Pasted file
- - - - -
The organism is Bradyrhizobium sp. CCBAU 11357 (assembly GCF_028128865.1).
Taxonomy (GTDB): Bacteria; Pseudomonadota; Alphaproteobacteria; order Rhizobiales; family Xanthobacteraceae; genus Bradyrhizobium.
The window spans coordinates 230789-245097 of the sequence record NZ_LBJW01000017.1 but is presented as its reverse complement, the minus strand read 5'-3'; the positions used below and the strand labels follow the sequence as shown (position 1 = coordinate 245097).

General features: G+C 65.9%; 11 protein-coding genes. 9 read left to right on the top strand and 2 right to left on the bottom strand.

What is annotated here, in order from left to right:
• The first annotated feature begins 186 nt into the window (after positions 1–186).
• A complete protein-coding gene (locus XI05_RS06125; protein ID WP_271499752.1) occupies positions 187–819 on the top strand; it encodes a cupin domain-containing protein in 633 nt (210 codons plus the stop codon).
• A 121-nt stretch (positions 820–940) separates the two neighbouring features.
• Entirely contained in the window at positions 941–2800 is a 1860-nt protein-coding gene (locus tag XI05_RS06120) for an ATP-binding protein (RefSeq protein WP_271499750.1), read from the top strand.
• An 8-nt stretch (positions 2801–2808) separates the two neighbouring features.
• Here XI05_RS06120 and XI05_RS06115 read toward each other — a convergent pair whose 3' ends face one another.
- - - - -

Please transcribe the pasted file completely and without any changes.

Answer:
The organism is Bradyrhizobium sp. CCBAU 11357 (assembly GCF_028128865.1).
Taxonomy (GTDB): Bacteria; Pseudomonadota; Alphaproteobacteria; order Rhizobiales; family Xanthobacteraceae; genus Bradyrhizobium.
The window spans coordinates 230789-245097 of the sequence record NZ_LBJW01000017.1 but is presented as its reverse complement, the minus strand read 5'-3'; the positions used below and the strand labels follow the sequence as shown (position 1 = coordinate 245097).

General features: G+C 65.9%; 11 protein-coding genes. 9 read left to right on the top strand and 2 right to left on the bottom strand.

What is annotated here, in order from left to right:
• The first annotated feature begins 186 nt into the window (after positions 1–186).
• A complete protein-coding gene (locus XI05_RS06125; protein ID WP_271499752.1) occupies positions 187–819 on the top strand; it encodes a cupin domain-containing protein in 633 nt (210 codons plus the stop codon).
• A 121-nt stretch (positions 820–940) separates the two neighbouring features.
• Entirely contained in the window at positions 941–2800 is a 1860-nt protein-coding gene (locus tag XI05_RS06120) for an ATP-binding protein (RefSeq protein WP_271499750.1), read from the top strand.
• An 8-nt stretch (positions 2801–2808) separates the two neighbouring features.
• Here XI05_RS06120 and XI05_RS06115 read toward each other — a convergent pair whose 3' ends face one another.